As discussed above, neither the FMLA nor AFB's FMLA policy required AFB to grant Ms. Banks intermittent leave. Also, there is no indication that AFB allowed other employees to take intermittent FMLA leave under similar circumstances. Aplt. App. at 63. The record does not show that AFB changed Ms. Banks' duties, responsibilities, or benefits in any significant manner other than the reduction in hours. AFB gave Ms. Banks time to consider her options and discuss them with her husband, and it did not require her to take the thirty-hour schedule; if she had found adequate daycare, she could have continued with her forty-hour schedule. Id. at 67-68. We cannot conclude that offering Ms. Banks the fully voluntary choice of continuing her forty-hour schedule or taking a thirty-hour schedule, in order to accommodate her family's needs, creates such intolerable working conditions as to constitute a constructive discharge.

The judgment of the district court is AFFIRMED.

Entered for the Court

Stephanie K. Seymour

Circuit Judge

Click footnote number to return to corresponding location in the text.

*. This order and judgment is not binding precedent, except under the doctrines of law of the case, res judicata, and collateral estoppel. The court generally disfavors the citation of orders and judgments; nevertheless, an order and judgment may be cited under the terms and conditions of 10th Cir. R. 36.3.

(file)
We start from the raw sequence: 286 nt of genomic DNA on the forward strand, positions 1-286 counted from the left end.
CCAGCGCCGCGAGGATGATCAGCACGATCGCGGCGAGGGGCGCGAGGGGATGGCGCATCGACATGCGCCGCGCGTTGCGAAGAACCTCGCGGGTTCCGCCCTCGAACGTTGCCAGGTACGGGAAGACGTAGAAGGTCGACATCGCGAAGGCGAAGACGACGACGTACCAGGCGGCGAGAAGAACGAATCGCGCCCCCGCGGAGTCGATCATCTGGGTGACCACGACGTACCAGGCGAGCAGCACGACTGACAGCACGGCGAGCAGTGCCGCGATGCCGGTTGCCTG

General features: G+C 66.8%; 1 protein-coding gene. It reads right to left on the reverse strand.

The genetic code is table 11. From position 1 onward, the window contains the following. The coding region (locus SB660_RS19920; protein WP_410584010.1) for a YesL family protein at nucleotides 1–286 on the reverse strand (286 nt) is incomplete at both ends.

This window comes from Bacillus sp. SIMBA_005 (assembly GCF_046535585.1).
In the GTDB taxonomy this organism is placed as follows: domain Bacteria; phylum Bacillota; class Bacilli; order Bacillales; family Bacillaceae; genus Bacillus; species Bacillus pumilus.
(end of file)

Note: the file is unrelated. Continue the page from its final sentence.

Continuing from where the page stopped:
1. Ms. Banks has abandoned her appeal of the judgment in favor of Dickinson Financial Corporation. Aplt. Br. at 2.

2.The district court further determined that, even if the Title VII retaliation claim were preserved, it would be proper to grant summary judgment because, among other reasons, AFB did not commit any "adverse employment actions" against Ms.  Banks, as required for a claim of retaliation. Banks, 313 F. Supp. 2d at 1103. We find no error in this decision. As discussed below in connection with Ms. Banks' FMLA retaliation claim, Ms. Banks has neither shown that she was treated differently than other employees with regard to intermittent leave nor that her working conditions were so intolerable as to constitute a constructive discharge.